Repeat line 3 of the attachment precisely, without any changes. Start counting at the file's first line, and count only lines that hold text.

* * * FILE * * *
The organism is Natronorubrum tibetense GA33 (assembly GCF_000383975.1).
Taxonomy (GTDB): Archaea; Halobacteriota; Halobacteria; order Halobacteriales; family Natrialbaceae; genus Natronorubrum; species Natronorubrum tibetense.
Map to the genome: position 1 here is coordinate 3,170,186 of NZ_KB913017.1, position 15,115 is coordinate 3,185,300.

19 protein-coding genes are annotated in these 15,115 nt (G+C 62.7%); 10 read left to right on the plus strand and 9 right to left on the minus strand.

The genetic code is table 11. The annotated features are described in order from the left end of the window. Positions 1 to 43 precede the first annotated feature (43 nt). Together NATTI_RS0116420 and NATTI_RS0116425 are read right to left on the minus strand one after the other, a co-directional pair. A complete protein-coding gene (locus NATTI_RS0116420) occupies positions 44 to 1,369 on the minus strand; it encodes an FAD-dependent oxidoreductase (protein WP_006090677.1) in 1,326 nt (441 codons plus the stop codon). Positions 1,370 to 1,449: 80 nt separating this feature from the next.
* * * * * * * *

Map to the genome: position 1 here is coordinate 3,170,186 of NZ_KB913017.1, position 15,115 is coordinate 3,185,300.